Fundamental studies of the deformability and strength of jointed rock masses at three dimensional level.
Committee ChairKulatilake, Pinnaduwa H.S.W.
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PublisherThe University of Arizona.
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AbstractThe deformability and strength properties of jointed rock masses are two of the fundamental parameters needed for the design and performance estimation of rock structures. Due to the presence of complicated minor discontinuity patterns (joints, bedding planes etc.), jointed rock masses show anisotropic and scale (size) dependent mechanical properties. At present, satisfactory procedures are not available to estimate anisotropic, scale dependent mechanical properties of jointed rock. Because of the statistical nature of joint geometry networks in rock masses, the joint patterns should be characterized statistically. The available joint geometry modeling schemes are reviewed. One of these schemes is used in this dissertation to generate actual joints in rock blocks. Three dimensional distinct element code (3DEC), which is used to perform stress analyses on jointed rock blocks in this study, is introduced and its shortcoming is identified. To overcome the shortcoming of 3DEC, a new technique is developed by introducing fictitious joints into rock blocks. Concerning the introduced fictitious joints, their geometry positions are mathematically determined; the representative mechanical properties for them found at 2D level are reviewed and verified at 3D level. By using the new technique, the deformation and strength properties of the rock blocks with many different joint configurations are found. Then effects of joint geometry parameters on the mechanical properties of jointed rock blocks are investigated. It is found that the joint geometry patterns have significant influences on the mechanical properties of rock blocks. All the joint geometry parameters are then integrated into fracture tensor. The relationships between the mechanical properties of jointed rock blocks and the fracture tensor parameters (its first invariant and directional component) are investigated. The possibility of obtaining the equivalent continuum behavior (REV properties) of jointed rock blocks is explored by using the aforementioned relationships. Finally, based on the research results, a new 3D constitutive model for jointed rock masses is developed to describe their pre-failure behavior. The constitutive model includes the effects of joints in terms of fracture tensor components and it shows the anisotropic and scale dependent natures of jointed rock masses.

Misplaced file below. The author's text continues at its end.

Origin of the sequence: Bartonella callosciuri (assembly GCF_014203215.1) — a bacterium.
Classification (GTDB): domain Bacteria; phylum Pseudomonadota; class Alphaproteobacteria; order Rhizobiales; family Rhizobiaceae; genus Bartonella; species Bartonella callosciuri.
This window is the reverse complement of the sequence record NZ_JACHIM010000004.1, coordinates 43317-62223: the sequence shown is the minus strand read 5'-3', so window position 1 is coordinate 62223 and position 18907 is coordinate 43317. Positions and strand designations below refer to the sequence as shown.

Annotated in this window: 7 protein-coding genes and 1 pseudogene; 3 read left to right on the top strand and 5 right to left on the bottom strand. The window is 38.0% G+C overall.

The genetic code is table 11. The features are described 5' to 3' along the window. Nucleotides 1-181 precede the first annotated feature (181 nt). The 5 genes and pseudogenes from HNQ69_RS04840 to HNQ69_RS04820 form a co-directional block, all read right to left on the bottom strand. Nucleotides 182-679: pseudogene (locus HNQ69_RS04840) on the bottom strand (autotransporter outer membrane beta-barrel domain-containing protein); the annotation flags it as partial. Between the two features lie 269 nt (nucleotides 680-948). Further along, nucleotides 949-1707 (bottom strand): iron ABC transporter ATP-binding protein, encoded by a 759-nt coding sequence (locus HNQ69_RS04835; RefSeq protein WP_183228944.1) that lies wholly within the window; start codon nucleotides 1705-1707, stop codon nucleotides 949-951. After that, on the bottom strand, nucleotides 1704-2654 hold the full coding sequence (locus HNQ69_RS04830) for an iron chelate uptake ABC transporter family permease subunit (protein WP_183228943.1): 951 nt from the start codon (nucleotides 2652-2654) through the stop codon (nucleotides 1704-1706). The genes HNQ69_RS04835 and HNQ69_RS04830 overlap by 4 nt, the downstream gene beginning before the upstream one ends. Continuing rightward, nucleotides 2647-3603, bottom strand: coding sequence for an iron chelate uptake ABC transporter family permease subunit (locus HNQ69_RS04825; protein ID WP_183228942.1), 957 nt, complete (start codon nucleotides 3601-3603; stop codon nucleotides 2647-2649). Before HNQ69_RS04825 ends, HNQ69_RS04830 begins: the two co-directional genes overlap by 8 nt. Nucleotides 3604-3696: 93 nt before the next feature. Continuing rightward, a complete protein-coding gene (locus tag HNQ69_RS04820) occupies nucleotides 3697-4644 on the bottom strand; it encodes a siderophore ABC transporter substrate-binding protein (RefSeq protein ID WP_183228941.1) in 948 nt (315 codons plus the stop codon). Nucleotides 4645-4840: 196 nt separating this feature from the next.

Degree ProgramMining and Geological Engineering